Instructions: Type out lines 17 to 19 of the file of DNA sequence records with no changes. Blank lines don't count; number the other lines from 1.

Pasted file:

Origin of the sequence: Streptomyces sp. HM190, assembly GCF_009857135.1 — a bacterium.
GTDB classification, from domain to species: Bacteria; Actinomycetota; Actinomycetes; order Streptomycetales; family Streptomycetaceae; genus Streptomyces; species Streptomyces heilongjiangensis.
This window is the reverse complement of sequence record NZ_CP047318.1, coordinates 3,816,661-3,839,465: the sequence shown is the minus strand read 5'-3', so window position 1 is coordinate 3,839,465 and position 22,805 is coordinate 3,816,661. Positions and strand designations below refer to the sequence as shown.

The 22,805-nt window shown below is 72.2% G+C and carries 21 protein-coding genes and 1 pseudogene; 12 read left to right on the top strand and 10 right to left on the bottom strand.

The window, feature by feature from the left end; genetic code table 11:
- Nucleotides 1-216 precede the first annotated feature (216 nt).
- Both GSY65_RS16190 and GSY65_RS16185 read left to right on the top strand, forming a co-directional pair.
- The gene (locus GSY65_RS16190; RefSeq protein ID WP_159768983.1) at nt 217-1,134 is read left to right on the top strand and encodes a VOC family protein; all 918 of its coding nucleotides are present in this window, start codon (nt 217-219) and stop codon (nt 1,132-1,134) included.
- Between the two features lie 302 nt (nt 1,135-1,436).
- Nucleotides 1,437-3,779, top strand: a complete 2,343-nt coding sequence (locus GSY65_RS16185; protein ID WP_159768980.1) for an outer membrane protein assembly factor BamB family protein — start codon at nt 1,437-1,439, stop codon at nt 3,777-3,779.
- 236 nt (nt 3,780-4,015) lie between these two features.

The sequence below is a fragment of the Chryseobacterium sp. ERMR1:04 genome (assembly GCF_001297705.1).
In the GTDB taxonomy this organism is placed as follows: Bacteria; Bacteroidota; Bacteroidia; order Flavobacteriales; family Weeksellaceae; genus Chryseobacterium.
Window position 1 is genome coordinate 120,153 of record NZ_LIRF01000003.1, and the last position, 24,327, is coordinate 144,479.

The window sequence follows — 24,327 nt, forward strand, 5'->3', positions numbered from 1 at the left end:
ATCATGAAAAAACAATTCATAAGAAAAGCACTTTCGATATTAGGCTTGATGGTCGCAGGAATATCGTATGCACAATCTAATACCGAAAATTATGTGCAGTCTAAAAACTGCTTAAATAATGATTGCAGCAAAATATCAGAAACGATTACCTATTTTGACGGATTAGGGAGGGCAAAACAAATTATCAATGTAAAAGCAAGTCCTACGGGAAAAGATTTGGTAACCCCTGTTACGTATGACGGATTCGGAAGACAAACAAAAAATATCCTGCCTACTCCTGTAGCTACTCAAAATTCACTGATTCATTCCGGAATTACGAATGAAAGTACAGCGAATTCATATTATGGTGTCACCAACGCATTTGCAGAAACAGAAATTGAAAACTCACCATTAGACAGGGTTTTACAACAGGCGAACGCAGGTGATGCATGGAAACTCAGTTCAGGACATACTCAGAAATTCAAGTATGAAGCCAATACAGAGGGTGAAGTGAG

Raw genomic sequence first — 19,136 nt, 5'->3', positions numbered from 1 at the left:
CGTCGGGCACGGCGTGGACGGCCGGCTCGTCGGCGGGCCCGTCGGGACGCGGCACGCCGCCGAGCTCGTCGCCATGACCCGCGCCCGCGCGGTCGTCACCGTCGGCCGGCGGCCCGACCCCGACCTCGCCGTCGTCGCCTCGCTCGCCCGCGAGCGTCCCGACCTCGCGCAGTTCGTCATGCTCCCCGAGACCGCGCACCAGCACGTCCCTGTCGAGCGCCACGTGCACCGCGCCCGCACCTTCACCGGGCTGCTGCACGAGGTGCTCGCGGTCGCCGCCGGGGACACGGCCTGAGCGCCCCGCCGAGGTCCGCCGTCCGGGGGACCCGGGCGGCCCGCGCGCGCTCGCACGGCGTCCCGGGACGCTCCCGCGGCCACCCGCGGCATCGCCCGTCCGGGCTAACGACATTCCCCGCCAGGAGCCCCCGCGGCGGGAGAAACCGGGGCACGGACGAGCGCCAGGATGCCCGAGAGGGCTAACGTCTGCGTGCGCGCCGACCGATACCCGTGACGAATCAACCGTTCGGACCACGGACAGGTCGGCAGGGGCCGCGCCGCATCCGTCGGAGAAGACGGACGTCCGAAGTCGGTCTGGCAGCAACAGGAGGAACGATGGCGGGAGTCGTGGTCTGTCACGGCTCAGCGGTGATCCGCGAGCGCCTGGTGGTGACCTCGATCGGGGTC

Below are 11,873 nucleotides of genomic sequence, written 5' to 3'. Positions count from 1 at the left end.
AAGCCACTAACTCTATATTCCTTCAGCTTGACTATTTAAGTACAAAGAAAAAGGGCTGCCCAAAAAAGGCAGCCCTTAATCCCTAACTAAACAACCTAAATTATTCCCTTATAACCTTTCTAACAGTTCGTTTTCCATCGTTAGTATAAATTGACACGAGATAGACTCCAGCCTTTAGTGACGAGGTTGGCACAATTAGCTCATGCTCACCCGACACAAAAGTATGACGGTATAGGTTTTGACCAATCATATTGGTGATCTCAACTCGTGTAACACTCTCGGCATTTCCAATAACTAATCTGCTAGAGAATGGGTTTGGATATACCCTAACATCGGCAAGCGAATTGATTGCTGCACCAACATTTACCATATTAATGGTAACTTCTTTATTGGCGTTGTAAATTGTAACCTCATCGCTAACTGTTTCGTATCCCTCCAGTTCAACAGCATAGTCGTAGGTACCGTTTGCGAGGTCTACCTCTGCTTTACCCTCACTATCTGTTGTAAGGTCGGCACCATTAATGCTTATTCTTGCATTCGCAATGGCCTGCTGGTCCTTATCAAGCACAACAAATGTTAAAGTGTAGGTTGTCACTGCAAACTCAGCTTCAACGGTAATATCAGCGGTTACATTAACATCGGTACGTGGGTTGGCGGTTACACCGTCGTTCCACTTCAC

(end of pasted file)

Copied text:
Raw genomic sequence first — 19,136 nt, 5'->3', positions numbered from 1 at the left:
CGTCGGGCACGGCGTGGACGGCCGGCTCGTCGGCGGGCCCGTCGGGACGCGGCACGCCGCCGAGCTCGTCGCCATGACCCGCGCCCGCGCGGTCGTCACCGTCGGCCGGCGGCCCGACCCCGACCTCGCCGTCGTCGCCTCGCTCGCCCGCGAGCGTCCCGACCTCGCGCAGTTCGTCATGCTCCCCGAGACCGCGCACCAGCACGTCCCTGTCGAGCGCCACGTGCACCGCGCCCGCACCTTCACCGGGCTGCTGCACGAGGTGCTCGCGGTCGCCGCCGGGGACACGGCCTGAGCGCCCCGCCGAGGTCCGCCGTCCGGGGGACCCGGGCGGCCCGCGCGCGCTCGCACGGCGTCCCGGGACGCTCCCGCGGCCACCCGCGGCATCGCCCGTCCGGGCTAACGACATTCCCCGCCAGGAGCCCCCGCGGCGGGAGAAACCGGGGCACGGACGAGCGCCAGGATGCCCGAGAGGGCTAACGTCTGCGTGCGCGCCGACCGATACCCGTGACGAATCAACCGTTCGGACCACGGACAGGTCGGCAGGGGCCGCGCCGCATCCGTCGGAGAAGACGGACGTCCGAAGTCGGTCTGGCAGCAACAGGAGGAACGATGGCGGGAGTCGTGGTCTGTCACGGCTCAGCGGTGATCCGCGAGCGCCTGGTGGTGACCTCGATCGGGGTC

Below are 11,873 nucleotides of genomic sequence, written 5' to 3'. Positions count from 1 at the left end.